A patron laid seven infusion chips down in front of Gene, who was manning the circulation desk for the fifth shift in a row because Regina lost their self in a virtual reality and couldn’t come into work. Gene moved the pile onto a pad and scanned them. The patron’s son wanted a sticker.
Gene’s suspended screen ejected a stream of liquid red at him.
“These are late,” Gene said. “I’m sorry, it looks like we even assumed them lost.” He pinched one of the chips and held it to the light humming at a long clip through the stacks. It was sticky with grape jelly. It smelled of grape jelly. Gene almost gagged. “I’m afraid you’ll be liable for the full fines and cost of damage.”
The patron grabbed an infusion chip from the desk—call number 153.25C: Creativity Unchained—and slipped it into the back of her neck. She spasmed a little. Her fingers twitched, and her hair bristled, arcs combing between the strands before settling into the space around her.
“We took these out,” she said, “but this one didn’t infuse me with borrowed creativity.” Her face fell, and she looked empty for just a beat, then a deranged stare crossed her eyes. “I’m brimming with energy, but it’s not creative. I can’t make pottery like this. I’m not in control.” She clutched the desk, then Gene’s throat. Her son tore the chip from her neck and crammed it into Gene’s hand.
“She blacked out for a week,” her son said. This excuse sounded rehearsed to Gene, though all words did.
The chip burned in Gene’s hands. He held it to his eye and noticed a frayed synapse through the translucent plate of the housing. “We can halve the fines,” he said. “As a one-time courtesy.”
Over by the self-checkout kiosks, a man infused the entire works of all European writers from Antiquity to Modern at once. He used a black-market device to overcome the information consumption limiters, and his mind surrendered to the overflow. Gene sighed when he heard the man alternating between spouting Kafka, Sand, Proust—one word from each from each of their seminal works—quicker than any mouth could move or chords could vocalize. He spoke in tongues.
People did this, sometimes. It’s a brilliant free high at your local infusion library. Gene knew the man would soon grow destructive of institutions, so he tackled him to the ground and held him tight.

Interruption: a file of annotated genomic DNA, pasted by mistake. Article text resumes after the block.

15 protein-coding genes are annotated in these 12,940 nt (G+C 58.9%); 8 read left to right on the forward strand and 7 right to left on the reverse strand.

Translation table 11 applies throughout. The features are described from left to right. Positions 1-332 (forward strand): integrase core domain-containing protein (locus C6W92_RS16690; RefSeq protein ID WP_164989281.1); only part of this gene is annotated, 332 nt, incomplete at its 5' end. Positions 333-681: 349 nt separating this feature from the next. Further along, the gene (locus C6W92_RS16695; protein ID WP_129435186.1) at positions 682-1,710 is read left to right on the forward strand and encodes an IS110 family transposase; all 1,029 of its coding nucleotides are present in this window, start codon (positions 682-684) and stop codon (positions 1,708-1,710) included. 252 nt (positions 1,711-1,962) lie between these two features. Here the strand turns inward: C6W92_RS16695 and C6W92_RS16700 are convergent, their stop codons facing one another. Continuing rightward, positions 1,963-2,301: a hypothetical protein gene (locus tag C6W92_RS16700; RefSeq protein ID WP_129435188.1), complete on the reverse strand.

The patron at the desk gathered her son and left out the front door, but not before sneering that these institutions are worthless. She stole one of the chips—641.815 J—and the security gates sparked at her for it, but Gene was busy holding the rattling man, so she escaped.
An hour later, a drone arrived to drag the man with endless pupils out of the library in a net.
Gene caught a group of teenagers trying to switch sex education infusion chips with juvenile fiction ones in the sub-level stacks. Their uncontrollable laughter gave them away. Unmetered by drug or infusion, it weaved from the sex health section down to J Fiction and back. Gene scraped the library number barcodes from their forearms with a rough metal tool when he caught them. Specks of blood dotted the kids’ raw arms. As is procedure, Gene placed a 616 E infusion chip —labeled Forever Painless: Overcoming Physical Pain Through Advanced Meditation—into the back of their necks.
“Keep it clean so the ink can propagate, and these will grow back in six months,” Gene said. “Until then, you’re banned by the power vested in me by the Lawton Cabal.”
One of the teenagers called their parents, and their digital faces hovered solemn over the scene as Gene dug into their son’s arm.
The neon stacks emptied, the lights dimmed to the point just before off. Public and staff terminals had been shut down for the evening. One adaptive light moved with Gene through all levels of the library as he checked for stragglers, stowaways, and sleeping patrons. He checked the lavatory last in the evening, because it’s a place of expected privacy and Gene didn’t care for the awkward altercations that occurred when someone was in there at closing.
“We’re closing!” he called in through the cracked door of the lavatory. He heard a shuffle but no answer. He said it again, a little louder, then announced his entrance into the room. A woman stood at the sink infused with a de-limited 142.78 K. She stared into the mirror, immovable, paralyzed by her reflection and wondering aloud about her place in the library and outside it.
Gene recognized her. She was a daily patron with nowhere to go. He stood next to her and stared at his own appearance for a few minutes. He didn’t look as tired as people say.
“The front doors are only locked from the outside,” Gene whispered to the woman. “You can always get out if you want.”
In the staff work room, Gene sat at his desk. Regina, in fractured images, flitted through the screens on the walls, attempting to make contact.
“Gene. Gene,” they said. “Gene, I’m still caught in a loop. Every door I open to get back to reality seems to open back to this reality seems to open back to this reality. My doctor says I don’t really want to come out, but I do. I hate that you have to keep covering for me, Gene. If not tomorrow, then Thursday for sure, Gene. Gene.”
Gene pulled an infusion chip at random from the discard pile by his desk and slid it into the back of his neck. It was a story, a mystery, a well-worn whodunnit that had rotted with age, use, and misuse. The writer’s cloned synapses had all but disintegrated beneath the plate.
Gene wandered through the tattered pages until morning.
It was a Tuesday.